The North American Handmade Bicycle Show (NAHBS) is a sight to behold. The artistry, creativity and ingenuity can be appreciated by even the most non-bike of folk. For the unchurched, NAHBS is a combination consumer-trade show, and opportunity for bike industry types to rub elbows with each other and the press, and to party with the natives. Last weekend, the event was on our turf here in Charlotte.
Unless you’re into bikes, you probably wouldn’t recognize most any of the brands or dealers. Even the big, established ones. In fact, very little seen at NAHBS is bike shop showroom material. Most is one-of-a-kind, concept, just for fun creations, or would appear to be more fitting up on a gallery wall than under the burden of daily use.
As cyclists ourselves, we love it for what it is. As marketers, we dig it for a different reason altogether. It’s one helluva real-life case study on how independent brands – both big and small – position themselves. Not just against the household names, but also against each other and to their end users. No one’s trying to appeal to the masses and undo Trek, Specialized or any of the other major players. No one’s searching for factories in China in hopes of bringing more of their product to market faster or cheaper. Everyone, however, is trying to perfect, personalize, or somehow improve upon a product that’s been around for nearly 200 years!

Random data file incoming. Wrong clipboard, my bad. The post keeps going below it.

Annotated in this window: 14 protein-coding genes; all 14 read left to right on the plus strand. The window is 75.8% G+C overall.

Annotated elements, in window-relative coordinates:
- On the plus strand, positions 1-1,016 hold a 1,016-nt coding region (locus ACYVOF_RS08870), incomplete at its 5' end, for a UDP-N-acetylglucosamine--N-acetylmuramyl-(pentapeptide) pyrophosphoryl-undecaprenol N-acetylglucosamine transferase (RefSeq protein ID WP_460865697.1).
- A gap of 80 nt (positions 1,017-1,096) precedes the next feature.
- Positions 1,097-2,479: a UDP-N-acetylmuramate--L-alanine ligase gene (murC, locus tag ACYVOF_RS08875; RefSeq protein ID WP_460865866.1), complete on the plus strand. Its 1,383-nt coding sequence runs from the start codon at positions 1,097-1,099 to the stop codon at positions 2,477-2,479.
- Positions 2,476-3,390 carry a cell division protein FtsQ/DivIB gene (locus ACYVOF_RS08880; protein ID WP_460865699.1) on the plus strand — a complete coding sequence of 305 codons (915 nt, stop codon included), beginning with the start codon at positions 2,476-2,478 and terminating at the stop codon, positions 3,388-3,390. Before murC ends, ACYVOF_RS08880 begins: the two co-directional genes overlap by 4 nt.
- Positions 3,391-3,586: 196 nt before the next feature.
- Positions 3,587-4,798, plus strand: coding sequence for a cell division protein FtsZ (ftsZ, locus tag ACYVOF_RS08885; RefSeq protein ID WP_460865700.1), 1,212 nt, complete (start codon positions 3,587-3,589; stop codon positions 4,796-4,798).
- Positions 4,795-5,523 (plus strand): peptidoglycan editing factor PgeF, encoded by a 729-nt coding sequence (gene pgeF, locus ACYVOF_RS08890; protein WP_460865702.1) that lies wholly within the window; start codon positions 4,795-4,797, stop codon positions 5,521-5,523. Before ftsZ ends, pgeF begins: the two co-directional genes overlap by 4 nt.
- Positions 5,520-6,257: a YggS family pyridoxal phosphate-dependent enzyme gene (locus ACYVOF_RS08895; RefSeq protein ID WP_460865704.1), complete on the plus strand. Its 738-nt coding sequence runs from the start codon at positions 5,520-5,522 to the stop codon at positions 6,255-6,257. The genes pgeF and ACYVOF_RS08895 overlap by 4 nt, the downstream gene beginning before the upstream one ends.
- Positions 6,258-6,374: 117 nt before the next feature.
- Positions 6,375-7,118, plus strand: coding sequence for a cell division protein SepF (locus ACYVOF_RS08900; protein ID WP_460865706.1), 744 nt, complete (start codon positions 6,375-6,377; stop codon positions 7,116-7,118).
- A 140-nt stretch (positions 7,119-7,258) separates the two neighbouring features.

But If so few people ride bikes, and fewer still actually appreciate the bike as a something more than a toy, what’s the draw to catering to a niche-within-a-niche that is the customer for a high-end custom made bicycle? it ain’t for getting rich, that’s for sure, but these guys (and gals) are winning in all the departments in which any and every business is participating: customer satisfaction, brand loyalty and job satisfaction. Rather than attempt to be all things to all people, these bike builders are choosing to offer limited stock, personalized service, and excruciating attention to detail. And they’ve got waiting lists months or even years long! While the household brands will plaster the magazines and bike shops and pop-ups ads telling you the kind of bike you should get, these small builders are asking the question: what kind of bike do you want?
Admittedly, not every one of these builders may be around for the next iteration of NAHBS, but such is the risk of any business undertaking. But by listening to their clients, providing solutions, personalized attention, and actually enjoying what they do, they’ve likely got a better than average shot. They’re not just building bikes, they’re building brands, fans, and the second their of marketer that a legion of satisfied customers can provide. And that’s good business no matter what your business.